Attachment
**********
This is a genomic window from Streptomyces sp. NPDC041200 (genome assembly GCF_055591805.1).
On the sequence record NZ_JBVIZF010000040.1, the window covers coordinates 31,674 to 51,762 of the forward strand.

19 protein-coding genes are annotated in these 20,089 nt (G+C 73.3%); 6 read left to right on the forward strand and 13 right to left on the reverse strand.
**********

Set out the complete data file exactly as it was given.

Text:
This is a genomic window from Streptomyces sp. NPDC041200 (genome assembly GCF_055591805.1).
On the sequence record NZ_JBVIZF010000040.1, the window covers coordinates 31,674 to 51,762 of the forward strand.

19 protein-coding genes are annotated in these 20,089 nt (G+C 73.3%); 6 read left to right on the forward strand and 13 right to left on the reverse strand.